The second big issue around it is that it makes the sport a lot more appealing to the grassroots. Like the banning of the shoulder charge, it needed to be brought in to keep sponsors and fans with young kids coming back to the game – they are the future after all, and if they aren’t allowed to play, then there is no sport at the top level in 20 years time.
On to the incident on Friday night then, and it erupted. There is no question there should definitely have been three sin bins, although, having watched the footage numerous times, I still can’t work out why Lachlan Fitzgibbon was given his marching orders.
Nonetheless, the referees made a statement and got back in control of the game pretty quickly, and that’s exactly how it should be moving forward if this sport is going to keep progressing from the juniors right through to the top level.
The Titans looked better without Ashley Taylor
I hate to say it, because it’s a real shame for Ash Taylor, but the Titans looked about ten times better without him on the park – and that’s no exaggeration.
Before I go any further, I want to wish Ash all the best with whatever might be happening off the field for him, and hopefully, his privacy is respected during what is a very difficult time for the youngster.
But back on the field, the Titans were really, really good.
While their forwards put in one of their better performances of the year in the victory over the Broncos, it was the control and crispness with which they used the footy, led by AJ Brimson, Tyrone Roberts and the solid back-up Ryley Jacks which won them the contest, while the return of Nathan Peats from injury also provided plenty for the Gold Coast.
I’m not saying this is a side who are about to start climbing the ladder, because their defence still needs to improve – the Broncos botched a number of tries and struggled with the footy – but it was a major improvement for the Titans.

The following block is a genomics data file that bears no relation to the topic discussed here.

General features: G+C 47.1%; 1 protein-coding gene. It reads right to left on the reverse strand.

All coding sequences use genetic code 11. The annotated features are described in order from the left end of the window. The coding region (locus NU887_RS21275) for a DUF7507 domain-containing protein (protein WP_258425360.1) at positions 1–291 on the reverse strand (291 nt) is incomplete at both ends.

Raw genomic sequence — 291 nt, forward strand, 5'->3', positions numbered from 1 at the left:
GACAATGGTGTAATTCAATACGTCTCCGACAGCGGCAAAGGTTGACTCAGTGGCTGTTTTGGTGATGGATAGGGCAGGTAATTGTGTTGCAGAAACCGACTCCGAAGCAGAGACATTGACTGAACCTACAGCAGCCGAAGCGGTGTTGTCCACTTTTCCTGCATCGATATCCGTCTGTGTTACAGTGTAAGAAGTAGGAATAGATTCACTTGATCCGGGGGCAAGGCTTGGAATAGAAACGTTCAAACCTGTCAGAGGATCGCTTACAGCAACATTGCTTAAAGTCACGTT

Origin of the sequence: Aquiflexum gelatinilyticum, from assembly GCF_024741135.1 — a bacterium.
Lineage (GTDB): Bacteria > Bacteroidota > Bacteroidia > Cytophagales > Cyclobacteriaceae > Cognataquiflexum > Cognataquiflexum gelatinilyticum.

They need to take the momentum built up by a rare win and run with it though because it’s clear that between rumours surrounding the future of coach Garth Brennan, player Tyrone Peachey, the dropping of Shannon Boyd and the Taylor situation, something is not quite right at the club.
Jason Taumalolo – the most underrated, unbelievable forward in the NRL
I know, I know, Manly won. Manly won and they bloody well earnt it. A tough, grinding sort of win on the road where they really had to put the skates on in the second half. They needed it as well after a couple of losses.
And you know, I could write about them, but I’m going to do just that while talking about Jason Taumalolo.
What made the victory so impressive was that they did in the face of yet another ridiculous performance from Jason Taumalolo, who just continues to stamp his dominance all over the competition as the best forward by the length of the straight.
He made a ridiculous 311 metres during the game, ripping in from start to finish, with 112 of those metres post-contact at an average of almost four per carry, which, when you make over 30 runs, is just a staggering number.
Maybe the worst bit about the Taumalolo performance is that no one seems to care. It’s almost a case of standing around and going yep, situation normal. Not that impressive.
If any other forward got 300 metres though, you can bet we’d all be waxing lyrical about them.